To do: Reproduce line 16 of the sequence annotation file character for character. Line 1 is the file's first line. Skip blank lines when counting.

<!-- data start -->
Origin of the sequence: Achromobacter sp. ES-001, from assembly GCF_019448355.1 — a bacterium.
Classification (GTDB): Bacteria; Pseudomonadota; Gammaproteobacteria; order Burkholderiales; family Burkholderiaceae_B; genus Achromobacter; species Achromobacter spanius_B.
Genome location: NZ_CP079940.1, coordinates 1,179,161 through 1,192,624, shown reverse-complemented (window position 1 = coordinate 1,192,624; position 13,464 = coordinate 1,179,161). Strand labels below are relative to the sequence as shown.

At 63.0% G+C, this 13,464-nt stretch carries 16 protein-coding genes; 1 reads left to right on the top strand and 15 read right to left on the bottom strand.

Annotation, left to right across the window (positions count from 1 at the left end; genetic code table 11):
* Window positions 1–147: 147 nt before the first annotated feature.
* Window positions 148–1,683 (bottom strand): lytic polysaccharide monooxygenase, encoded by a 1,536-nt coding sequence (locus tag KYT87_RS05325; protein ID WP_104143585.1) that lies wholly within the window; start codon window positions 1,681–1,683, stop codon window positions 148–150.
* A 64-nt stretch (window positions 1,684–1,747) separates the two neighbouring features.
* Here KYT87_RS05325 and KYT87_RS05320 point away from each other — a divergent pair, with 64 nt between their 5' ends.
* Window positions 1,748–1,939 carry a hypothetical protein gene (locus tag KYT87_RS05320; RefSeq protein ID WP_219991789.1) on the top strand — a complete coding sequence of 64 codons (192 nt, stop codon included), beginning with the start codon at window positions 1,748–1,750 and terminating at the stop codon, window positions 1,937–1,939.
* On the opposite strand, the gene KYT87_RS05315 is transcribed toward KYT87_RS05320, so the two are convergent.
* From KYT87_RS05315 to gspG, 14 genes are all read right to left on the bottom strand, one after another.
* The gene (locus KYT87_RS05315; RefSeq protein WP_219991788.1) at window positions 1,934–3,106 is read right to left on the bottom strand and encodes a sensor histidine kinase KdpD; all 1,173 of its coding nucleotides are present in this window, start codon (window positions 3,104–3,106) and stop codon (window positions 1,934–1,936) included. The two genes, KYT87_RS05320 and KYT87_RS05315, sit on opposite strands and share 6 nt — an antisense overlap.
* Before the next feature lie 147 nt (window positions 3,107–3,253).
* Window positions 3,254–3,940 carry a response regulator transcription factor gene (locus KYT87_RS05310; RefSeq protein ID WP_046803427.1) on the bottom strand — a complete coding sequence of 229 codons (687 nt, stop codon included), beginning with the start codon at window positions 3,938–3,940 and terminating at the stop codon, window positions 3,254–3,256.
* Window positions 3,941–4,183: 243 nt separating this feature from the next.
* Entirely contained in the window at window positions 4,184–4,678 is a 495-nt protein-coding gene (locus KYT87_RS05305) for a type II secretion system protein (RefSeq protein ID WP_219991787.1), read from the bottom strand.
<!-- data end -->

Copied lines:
* Window positions 3,941–4,183: 243 nt separating this feature from the next.